@Quira — Your first sentence, in my opinion, isn’t 100% accurate across the board. One person’s “influence” is another’s “control” — Perhaps you can easily distinguish this is your household, and I am glad, but in other households of which none of us have knowledge, there can easily be perceptions of “incluence” that equate to “control” and vice versa — So, I disagree with your “only a moron” statement.

FCM

October 25th, 2012
8:21 am

TWG Did you see The Middle last night? Axl was excited about his first time to vote. He did read up on the candidates including sheriff and city counsel. He went to talk to his parents about it and they admitted they only really pay attention to the “big” guys and knew how they were going to vote there. The parents then decided they were like “most” Americans.

That goes back to my comment (yesterday) about voting a party line. Check out the candidate and vote for the right person regardless of the party. Do the works.

Granted, Axl ended up supporting a candidate based on the guys name (Harry Butts). He told his sister that any person brave enough to have that name and then put it on posters all over town deserved a chance.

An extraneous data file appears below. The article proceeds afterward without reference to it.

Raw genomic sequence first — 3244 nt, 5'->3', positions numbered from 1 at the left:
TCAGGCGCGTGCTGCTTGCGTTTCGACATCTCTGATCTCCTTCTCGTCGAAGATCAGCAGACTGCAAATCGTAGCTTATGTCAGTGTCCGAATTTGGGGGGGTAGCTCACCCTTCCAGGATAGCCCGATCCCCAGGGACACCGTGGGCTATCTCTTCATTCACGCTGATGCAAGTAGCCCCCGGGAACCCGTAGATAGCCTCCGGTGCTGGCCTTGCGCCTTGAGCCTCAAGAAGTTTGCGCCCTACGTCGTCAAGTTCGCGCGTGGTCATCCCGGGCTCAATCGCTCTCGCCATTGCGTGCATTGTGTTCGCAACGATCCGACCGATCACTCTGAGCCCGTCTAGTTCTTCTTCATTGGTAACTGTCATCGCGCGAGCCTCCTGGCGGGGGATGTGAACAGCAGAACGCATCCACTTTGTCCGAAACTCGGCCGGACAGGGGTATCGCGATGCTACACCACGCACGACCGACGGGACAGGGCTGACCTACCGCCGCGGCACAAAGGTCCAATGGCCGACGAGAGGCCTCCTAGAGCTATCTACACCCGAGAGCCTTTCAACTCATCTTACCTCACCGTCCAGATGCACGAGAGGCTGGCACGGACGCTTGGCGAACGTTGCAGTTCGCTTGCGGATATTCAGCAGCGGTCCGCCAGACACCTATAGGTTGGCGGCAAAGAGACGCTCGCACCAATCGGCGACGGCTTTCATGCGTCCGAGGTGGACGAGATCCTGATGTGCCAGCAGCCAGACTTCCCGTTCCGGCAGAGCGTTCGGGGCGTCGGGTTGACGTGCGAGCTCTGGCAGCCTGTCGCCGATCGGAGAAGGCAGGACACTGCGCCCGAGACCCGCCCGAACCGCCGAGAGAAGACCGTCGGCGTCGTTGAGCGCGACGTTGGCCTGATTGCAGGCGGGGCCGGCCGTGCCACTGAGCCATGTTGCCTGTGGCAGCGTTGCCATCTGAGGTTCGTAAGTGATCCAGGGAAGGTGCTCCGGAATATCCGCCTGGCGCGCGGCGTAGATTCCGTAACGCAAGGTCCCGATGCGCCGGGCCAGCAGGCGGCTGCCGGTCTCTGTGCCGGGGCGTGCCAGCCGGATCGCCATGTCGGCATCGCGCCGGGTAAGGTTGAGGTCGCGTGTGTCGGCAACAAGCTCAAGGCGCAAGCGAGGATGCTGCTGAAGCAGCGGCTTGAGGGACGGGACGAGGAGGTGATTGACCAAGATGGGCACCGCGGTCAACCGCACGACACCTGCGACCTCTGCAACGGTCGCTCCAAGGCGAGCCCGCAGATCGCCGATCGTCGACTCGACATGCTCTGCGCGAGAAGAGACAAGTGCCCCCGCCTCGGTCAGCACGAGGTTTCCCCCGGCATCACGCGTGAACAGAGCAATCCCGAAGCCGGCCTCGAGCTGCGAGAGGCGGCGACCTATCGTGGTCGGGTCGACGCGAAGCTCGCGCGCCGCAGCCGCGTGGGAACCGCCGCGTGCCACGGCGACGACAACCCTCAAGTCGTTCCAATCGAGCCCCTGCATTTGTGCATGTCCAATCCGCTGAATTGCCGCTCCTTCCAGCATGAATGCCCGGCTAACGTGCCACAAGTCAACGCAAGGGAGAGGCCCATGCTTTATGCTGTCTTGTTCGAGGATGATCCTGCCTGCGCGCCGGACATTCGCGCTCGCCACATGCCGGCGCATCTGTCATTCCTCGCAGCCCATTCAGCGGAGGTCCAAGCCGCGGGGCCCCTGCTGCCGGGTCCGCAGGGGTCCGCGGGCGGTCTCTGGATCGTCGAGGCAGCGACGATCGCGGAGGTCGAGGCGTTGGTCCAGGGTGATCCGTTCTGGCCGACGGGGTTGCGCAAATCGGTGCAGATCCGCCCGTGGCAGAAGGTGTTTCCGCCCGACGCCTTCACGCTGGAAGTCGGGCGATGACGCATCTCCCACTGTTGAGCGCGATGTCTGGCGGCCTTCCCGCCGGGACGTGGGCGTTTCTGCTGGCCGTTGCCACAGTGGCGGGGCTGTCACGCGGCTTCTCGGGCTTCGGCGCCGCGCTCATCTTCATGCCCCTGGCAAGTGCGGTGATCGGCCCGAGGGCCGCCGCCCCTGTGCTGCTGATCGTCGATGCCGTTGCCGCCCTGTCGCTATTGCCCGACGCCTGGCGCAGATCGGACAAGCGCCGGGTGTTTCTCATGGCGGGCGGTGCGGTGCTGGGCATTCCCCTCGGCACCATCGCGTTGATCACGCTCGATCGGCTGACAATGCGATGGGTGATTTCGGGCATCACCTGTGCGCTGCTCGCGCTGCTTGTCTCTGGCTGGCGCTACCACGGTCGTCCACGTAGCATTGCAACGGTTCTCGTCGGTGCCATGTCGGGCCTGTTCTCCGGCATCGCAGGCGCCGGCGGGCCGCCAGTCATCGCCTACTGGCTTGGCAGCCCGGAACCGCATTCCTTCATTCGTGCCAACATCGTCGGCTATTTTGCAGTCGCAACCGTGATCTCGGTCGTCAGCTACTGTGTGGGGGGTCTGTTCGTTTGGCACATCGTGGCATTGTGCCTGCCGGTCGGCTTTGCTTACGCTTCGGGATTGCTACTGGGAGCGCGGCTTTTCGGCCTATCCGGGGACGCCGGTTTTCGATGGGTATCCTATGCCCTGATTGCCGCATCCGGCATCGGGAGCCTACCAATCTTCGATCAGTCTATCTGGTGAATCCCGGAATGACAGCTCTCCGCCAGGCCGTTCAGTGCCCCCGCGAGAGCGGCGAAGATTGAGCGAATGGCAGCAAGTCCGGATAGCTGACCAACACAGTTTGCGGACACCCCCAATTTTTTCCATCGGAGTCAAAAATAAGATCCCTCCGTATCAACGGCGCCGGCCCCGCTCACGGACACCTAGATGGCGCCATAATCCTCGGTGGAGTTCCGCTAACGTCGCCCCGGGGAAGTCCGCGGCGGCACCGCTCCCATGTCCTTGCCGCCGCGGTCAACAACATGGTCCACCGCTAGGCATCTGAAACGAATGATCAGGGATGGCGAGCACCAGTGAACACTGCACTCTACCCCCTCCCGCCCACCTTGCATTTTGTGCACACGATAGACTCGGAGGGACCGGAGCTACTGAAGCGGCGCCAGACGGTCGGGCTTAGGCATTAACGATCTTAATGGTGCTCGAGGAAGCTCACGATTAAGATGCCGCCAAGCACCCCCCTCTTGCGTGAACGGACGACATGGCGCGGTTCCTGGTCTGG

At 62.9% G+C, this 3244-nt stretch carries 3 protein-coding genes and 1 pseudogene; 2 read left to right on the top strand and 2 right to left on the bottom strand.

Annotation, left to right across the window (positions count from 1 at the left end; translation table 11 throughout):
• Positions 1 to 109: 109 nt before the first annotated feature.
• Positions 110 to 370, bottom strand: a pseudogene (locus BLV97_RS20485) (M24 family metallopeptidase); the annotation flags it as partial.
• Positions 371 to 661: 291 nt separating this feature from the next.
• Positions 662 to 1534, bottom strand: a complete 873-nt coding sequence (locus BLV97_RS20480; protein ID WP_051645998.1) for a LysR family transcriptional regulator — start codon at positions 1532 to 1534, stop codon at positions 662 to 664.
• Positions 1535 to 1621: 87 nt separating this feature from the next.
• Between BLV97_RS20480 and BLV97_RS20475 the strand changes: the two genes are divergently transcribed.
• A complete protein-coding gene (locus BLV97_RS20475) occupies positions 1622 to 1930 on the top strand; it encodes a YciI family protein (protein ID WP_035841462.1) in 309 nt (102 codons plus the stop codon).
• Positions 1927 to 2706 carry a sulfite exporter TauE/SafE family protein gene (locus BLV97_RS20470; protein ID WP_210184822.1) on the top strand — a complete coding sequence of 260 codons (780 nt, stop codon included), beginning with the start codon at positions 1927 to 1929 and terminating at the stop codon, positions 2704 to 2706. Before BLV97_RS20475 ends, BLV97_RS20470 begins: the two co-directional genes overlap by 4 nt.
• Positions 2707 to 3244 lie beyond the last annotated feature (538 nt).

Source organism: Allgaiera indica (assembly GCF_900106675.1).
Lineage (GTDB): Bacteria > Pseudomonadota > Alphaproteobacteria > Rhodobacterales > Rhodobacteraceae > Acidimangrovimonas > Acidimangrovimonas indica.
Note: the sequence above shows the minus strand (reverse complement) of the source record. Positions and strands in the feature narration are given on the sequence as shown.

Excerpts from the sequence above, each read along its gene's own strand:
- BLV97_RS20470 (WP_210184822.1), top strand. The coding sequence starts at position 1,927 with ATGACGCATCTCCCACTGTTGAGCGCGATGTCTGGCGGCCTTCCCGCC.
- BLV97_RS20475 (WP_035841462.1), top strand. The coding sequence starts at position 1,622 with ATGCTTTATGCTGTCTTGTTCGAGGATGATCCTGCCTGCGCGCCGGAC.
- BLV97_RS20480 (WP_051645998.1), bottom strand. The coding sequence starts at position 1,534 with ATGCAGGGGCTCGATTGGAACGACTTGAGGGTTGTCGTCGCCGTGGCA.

Politics has always been a part of my life. I remember watching Jimmy Carter and Gerald Ford debate. The influence my father had was to make sure if we did not agree with him, we had well thought reasons and facts to back the reasons. When my brother was in town we briefly discussed politics, but it turns out all the voters (5 of us) had the same candidate impressing. We all could however tell you key flaws the other candidates platform and those did differ.

One voter/one vote. So make it count.

Y'all do know, don't you...

October 25th, 2012
8:31 am

…that if you vote for different people for any position, that you are just cancelling out each others vote – so why vote? So much for “becoming one”…

And, no, my spouse does not control me nor influence my vote…hopefully, we are on the same page politically, just as we are on raising kids, finances, religion, etc…

Phil from Athens

October 25th, 2012
8:33 am

“To this day, she talks about her regret in changing her vote.

She must have voted for either Carter or Obama.

redandblack

October 25th, 2012
8:39 am

Short answer.. No.

FCM

October 25th, 2012
8:57 am

@ Phil from Athens, thank you I need that laugh today.

Techmom

October 25th, 2012
9:05 am